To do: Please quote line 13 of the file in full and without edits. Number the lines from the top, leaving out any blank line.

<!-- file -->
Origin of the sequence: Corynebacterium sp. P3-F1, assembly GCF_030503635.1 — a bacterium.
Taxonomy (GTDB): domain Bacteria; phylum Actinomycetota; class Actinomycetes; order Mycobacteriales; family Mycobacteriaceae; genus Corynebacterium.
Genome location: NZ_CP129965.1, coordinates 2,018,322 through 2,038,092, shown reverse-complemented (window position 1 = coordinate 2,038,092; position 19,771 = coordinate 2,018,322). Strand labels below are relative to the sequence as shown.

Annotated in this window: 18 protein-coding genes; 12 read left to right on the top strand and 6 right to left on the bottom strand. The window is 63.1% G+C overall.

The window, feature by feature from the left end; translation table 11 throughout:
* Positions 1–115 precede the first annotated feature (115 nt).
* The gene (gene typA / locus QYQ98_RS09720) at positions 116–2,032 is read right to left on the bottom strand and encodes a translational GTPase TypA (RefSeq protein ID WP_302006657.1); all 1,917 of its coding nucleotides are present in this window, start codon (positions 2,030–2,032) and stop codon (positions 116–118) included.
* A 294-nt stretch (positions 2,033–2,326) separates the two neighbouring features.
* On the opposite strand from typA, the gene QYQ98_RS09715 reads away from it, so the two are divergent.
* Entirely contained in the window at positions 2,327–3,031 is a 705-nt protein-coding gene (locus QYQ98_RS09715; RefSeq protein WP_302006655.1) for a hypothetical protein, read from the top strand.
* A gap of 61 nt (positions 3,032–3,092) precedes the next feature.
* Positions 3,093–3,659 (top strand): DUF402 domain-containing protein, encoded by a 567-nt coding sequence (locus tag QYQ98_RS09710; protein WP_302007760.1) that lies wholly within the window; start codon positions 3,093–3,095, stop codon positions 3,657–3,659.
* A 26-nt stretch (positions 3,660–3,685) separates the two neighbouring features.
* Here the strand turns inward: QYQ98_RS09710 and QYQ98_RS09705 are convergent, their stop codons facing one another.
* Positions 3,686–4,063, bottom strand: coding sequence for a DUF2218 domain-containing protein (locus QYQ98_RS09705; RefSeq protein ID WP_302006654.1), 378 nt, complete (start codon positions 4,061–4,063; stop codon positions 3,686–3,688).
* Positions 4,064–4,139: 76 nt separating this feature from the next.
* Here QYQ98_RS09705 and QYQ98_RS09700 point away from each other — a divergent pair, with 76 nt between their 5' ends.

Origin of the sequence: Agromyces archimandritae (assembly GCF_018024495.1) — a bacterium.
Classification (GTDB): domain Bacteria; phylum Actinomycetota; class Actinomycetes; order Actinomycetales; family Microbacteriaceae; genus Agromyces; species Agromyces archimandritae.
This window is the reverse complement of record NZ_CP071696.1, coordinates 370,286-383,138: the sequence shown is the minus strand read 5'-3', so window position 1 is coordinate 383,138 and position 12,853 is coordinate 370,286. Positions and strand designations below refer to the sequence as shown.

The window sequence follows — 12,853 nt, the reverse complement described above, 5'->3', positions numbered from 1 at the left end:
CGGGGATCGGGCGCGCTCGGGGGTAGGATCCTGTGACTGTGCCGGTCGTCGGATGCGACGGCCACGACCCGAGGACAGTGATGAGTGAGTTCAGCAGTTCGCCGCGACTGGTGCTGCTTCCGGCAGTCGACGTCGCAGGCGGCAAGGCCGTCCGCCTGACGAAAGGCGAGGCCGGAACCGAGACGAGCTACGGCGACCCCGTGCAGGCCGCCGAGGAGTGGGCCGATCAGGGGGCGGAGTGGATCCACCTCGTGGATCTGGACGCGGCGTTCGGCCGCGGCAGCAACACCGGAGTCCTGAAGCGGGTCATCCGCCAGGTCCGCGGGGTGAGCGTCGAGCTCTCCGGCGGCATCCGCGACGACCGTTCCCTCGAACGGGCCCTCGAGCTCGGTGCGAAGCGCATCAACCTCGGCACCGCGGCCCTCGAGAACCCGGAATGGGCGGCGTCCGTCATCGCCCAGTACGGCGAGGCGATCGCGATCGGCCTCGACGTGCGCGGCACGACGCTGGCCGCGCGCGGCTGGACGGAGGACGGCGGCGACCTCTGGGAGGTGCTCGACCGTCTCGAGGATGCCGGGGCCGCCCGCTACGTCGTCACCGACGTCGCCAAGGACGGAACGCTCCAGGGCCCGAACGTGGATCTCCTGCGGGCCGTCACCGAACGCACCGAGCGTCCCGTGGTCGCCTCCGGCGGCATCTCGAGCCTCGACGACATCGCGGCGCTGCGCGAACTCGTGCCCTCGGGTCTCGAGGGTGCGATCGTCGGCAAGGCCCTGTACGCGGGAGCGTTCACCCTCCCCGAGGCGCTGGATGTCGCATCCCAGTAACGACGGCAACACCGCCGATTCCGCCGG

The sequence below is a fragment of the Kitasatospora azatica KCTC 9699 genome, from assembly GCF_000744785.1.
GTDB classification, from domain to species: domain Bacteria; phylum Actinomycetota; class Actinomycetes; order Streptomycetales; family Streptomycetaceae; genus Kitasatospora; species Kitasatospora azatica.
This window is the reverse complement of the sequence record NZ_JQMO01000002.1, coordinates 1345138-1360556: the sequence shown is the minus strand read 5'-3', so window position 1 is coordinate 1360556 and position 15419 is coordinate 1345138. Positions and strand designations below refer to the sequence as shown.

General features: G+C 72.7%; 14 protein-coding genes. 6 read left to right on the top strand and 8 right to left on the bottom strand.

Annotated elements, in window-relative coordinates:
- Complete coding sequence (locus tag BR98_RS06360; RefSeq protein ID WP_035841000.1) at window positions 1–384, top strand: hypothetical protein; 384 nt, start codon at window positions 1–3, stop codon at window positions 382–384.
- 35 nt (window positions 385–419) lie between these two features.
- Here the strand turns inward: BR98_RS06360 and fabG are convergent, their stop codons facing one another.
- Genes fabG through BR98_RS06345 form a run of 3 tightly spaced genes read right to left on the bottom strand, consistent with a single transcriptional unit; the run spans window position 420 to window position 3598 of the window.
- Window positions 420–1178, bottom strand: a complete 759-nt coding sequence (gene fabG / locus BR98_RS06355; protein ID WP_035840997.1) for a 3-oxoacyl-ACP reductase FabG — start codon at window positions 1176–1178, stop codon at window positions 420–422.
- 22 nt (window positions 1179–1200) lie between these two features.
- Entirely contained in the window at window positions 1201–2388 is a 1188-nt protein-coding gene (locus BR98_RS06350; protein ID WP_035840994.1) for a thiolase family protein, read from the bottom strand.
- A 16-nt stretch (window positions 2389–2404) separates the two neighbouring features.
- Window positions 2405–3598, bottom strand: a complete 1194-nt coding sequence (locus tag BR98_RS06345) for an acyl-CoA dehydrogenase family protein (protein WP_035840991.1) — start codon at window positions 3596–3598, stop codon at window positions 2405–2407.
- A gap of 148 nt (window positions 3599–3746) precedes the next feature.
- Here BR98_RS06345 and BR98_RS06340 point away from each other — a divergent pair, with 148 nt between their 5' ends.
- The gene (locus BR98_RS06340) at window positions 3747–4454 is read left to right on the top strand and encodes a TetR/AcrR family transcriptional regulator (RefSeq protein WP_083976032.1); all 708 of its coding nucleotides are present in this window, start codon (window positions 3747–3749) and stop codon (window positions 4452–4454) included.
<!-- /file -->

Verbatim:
* A 26-nt stretch (positions 3,660–3,685) separates the two neighbouring features.